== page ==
Airbus A350 launch customer Qatar Airways is unconcerned about the three-month slip in the twinjet's first flight schedule, believing that the buffer built into the test programme should ensure its deliveries remain on track.

Airbus confirmed to a gathering of existing and potential customers in Nantes during its recent fifth-programme progress review that final assembly and the maiden flight of the first A350-900 have slipped by three months to the third quarter of 2011 and mid-2012, respectively, due to issues that have cropped up during the design of the airframe's carbonfibre structure.

However Airbus remains committed to the mid-2013 first delivery to Qatar Airways, which has 80 of the Rolls-Royce Trent XWB-powered twinjets on order.

"We are currently relaxed about the slippage," says the airline. "The three-month delay is easily accommodated within the flight-test timescale, which has been reduced from the very long 15 months originally planned, to 12 months, which is the industry norm."

The programme's chief engineer Gordon McConnell says the airframer knew it had "a good buffer" built in to the original 15-month flight-test programme and had been looking at ways to do it quicker.

Programme manager Didier Evrard says that as the detailed definition of the baseline A350-900 progressed last year and Airbus prepared to begin machining the first parts, "I had to give a bit more time to our structure designers for deeper validation".

He says that the reason for Airbus's caution was that the "process for development of structure in composite is really different [to metal] - you cannot start machining the part and then improve the design".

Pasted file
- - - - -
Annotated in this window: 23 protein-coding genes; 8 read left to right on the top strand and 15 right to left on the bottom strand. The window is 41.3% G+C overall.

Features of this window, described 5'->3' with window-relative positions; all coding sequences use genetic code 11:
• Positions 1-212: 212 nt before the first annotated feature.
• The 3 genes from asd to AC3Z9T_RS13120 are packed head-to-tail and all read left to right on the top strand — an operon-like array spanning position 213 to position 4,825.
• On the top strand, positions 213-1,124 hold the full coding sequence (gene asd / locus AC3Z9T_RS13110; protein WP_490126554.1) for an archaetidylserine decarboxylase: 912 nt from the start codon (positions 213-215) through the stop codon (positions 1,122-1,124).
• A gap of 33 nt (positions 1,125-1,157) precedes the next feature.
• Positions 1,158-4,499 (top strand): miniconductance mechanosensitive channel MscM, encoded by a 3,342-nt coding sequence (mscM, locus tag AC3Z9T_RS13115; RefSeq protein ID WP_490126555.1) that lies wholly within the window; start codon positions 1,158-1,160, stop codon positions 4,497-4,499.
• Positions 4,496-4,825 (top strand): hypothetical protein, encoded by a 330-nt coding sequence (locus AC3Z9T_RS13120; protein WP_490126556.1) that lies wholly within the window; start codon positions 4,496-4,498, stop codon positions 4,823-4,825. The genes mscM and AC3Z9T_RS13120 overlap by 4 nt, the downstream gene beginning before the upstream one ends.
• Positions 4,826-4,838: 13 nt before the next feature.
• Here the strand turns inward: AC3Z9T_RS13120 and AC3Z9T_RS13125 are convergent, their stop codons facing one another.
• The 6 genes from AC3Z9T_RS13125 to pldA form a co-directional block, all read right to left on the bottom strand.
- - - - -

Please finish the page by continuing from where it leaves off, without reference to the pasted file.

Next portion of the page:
Four areas of the design were affected: the airframe sizing, the wing-root joint, the fuselage's electric structural network (which helps the conductivity of the carbonfibre fuselage) and the fuselage damage tolerance. The first two of these have been resolved and the fix approved, while the others have a solution under validation.

The slip has already ha an impact on production, with the first material cut on the A350's horizontal cruciform sliding from November 2009 until 5 March this year, which has also pushed back the assembly of the centre wing box by three months to mid-2010.

Evrard says that the A350's systems development is "roughly" on schedule but having consumed margin on structures "it is important that we secure and find other buffers in the phases to come".

However, he is optimistic that the schedule can be met: "It's not going to be easy, but we have a good chance to be there or thereabouts."

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Source: Flight International